This post is primarily for people who have tried out linters like flake8 (not really a linter) or pylint to catch simple bugs and programmatically enforce coding standards but who aren’t perfectly satisfied with the types of issues discovered.
I’ll walk through a high-level overview of how these linters work and some tips on configuring each to more errors. Even if you don’t change your linter set up after reading this, I hope it helps to develop your intuition for what kind of bugs each tool can catch.
Before we start, linters are written to pinpoint lines of code that fail their
checks. As such, the validation errors they report are typically formatted as
$file_name:$line:$column Error Message which I’ve shortened to
Error Message to be clearer on smaller screens.
Flake8 is not itself a linter but is a plugin engine that runs pycodestyle, pyflakes, and mccabe complexity checker. It efficiently reuses a generated AST and hooks into the internals of each linter to parallelize checking across several files.
Flake8 has a library of plugins that can validate method and attribute order or catch stray TODO comments. If there isn’t already a plugin for whatever is grinding your gears, flake8 is designed with plugins in mind and has a great guide on hooking up your plugin once you’ve wrangled the AST.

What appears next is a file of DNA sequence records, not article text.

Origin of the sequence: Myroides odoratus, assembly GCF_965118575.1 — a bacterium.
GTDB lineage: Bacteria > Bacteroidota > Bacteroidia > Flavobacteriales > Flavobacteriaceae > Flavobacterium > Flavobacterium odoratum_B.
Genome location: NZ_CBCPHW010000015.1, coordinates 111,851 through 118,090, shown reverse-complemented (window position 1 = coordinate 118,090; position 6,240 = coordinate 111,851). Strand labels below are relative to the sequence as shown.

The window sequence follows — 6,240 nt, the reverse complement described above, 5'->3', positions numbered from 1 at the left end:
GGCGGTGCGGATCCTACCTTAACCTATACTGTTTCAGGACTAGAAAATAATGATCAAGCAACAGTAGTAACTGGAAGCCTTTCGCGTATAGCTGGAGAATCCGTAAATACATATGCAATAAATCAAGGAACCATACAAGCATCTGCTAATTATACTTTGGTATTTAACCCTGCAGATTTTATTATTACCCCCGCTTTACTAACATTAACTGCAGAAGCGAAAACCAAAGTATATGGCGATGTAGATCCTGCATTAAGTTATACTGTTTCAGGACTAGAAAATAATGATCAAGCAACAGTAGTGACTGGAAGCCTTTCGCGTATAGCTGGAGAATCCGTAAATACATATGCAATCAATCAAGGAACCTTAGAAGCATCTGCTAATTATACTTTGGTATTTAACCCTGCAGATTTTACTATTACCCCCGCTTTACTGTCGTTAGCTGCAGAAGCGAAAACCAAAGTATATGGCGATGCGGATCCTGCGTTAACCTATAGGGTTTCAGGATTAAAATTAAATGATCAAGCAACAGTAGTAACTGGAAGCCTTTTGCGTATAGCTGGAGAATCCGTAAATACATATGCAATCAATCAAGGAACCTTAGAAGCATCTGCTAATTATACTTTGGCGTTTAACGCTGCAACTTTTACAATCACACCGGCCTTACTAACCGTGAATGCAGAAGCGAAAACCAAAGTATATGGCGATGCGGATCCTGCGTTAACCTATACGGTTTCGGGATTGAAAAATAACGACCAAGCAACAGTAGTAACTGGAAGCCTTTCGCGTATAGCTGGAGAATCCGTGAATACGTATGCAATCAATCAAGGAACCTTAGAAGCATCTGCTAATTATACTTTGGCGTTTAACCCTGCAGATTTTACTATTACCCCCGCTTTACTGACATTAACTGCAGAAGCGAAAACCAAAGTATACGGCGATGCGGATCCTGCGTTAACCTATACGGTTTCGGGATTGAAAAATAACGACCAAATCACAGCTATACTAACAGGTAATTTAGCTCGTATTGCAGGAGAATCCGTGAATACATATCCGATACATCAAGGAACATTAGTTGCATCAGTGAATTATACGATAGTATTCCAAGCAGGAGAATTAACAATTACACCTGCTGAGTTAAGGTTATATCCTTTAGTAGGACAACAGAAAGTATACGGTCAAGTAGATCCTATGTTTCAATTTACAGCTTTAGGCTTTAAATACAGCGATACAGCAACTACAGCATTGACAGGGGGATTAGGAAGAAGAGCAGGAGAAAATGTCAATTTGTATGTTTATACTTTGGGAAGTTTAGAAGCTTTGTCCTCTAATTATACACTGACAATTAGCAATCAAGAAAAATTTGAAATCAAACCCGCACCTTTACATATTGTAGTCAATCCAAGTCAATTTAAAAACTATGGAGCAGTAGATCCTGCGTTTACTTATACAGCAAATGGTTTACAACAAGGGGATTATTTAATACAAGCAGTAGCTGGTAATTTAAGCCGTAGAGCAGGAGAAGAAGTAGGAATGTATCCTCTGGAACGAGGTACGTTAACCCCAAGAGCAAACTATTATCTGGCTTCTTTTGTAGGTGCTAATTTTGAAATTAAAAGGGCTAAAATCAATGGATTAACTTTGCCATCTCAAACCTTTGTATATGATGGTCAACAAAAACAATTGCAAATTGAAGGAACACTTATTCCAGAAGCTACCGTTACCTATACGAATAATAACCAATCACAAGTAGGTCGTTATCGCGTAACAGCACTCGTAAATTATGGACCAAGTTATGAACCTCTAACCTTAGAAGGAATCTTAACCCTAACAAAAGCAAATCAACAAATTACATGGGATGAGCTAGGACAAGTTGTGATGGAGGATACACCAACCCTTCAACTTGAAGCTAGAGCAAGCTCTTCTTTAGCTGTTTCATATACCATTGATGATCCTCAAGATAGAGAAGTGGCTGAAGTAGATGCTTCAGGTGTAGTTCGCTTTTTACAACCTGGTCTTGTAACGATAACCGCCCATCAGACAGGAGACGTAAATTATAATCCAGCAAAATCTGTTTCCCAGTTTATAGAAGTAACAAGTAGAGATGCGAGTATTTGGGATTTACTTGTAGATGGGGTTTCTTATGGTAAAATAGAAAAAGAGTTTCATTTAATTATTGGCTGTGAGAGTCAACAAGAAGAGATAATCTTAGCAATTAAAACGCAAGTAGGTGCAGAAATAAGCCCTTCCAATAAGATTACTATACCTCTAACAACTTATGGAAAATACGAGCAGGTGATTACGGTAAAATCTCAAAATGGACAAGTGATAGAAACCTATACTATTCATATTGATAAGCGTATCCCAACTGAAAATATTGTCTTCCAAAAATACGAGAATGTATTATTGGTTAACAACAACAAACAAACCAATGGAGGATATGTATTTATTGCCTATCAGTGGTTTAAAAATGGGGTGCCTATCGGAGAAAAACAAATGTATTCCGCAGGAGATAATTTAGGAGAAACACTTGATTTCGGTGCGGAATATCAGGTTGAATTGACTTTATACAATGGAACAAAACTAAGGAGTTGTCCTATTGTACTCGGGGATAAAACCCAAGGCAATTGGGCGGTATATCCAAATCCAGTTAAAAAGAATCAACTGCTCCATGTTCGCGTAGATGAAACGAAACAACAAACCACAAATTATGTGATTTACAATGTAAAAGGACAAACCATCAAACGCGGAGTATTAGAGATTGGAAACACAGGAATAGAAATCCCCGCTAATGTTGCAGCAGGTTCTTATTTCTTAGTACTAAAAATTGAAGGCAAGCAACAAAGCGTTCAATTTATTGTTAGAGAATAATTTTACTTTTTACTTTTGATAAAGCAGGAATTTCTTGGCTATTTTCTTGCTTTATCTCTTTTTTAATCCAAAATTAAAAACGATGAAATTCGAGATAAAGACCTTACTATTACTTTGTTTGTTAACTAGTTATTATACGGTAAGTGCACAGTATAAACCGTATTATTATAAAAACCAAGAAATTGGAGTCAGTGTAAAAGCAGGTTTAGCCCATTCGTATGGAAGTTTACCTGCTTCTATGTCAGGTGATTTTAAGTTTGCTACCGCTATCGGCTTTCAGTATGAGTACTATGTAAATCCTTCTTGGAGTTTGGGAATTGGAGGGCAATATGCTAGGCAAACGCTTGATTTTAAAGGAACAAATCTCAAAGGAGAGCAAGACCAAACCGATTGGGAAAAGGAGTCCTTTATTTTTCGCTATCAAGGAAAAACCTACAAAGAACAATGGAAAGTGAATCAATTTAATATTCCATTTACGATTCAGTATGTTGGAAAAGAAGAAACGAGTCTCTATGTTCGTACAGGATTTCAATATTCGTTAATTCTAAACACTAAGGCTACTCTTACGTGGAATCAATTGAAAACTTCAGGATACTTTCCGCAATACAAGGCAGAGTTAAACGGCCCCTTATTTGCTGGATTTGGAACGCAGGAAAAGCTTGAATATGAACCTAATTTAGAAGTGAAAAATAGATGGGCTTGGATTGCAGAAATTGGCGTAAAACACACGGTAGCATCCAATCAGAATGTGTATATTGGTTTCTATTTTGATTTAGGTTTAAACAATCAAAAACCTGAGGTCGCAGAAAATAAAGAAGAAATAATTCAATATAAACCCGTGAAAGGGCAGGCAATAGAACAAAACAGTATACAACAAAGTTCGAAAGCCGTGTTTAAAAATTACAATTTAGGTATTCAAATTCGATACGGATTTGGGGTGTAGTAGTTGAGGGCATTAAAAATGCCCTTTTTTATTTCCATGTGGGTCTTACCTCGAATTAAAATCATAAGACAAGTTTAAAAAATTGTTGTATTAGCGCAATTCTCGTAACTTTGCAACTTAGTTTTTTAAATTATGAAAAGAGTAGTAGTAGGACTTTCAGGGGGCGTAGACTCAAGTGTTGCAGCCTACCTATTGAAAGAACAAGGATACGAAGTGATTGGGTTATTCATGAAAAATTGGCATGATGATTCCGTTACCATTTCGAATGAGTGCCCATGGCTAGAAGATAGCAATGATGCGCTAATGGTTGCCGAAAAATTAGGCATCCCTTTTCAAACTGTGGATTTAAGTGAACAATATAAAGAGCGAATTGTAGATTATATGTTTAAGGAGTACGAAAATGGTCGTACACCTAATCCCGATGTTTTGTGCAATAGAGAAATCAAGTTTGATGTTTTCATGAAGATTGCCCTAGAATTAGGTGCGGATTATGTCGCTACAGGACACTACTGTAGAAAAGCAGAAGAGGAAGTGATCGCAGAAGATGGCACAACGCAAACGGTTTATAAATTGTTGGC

Pycodestyle is one of the simplest linters and is included within flake8. It validates your code with sub-strings checks and regular expressions, searching mostly for bad style.
$ pycodestyle pycodestyle_test.py 1:10: E401 multiple imports on one line 5:1: E303 too many blank lines (3) 6:1: W191 indentation contains tabs 6:2: E117 over-indented 8:1: E101 indentation contains mixed spaces and tabs 10:4: E714 test for object identity should be 'is not'
Internally, pycodestyle is a collection of checker functions that operate on
“physical lines” or “logical lines”. “Physical lines” are exactly as they
appear in your code but “logical lines” have had their comments stripped and
all strings replaced with text like
xxx to prevent strings and comments from
The two hooks also have slightly different interfaces so if your checker uses
physical_line, it must optionally
return an error but if your checker users
logical_line, it must
yield its errors.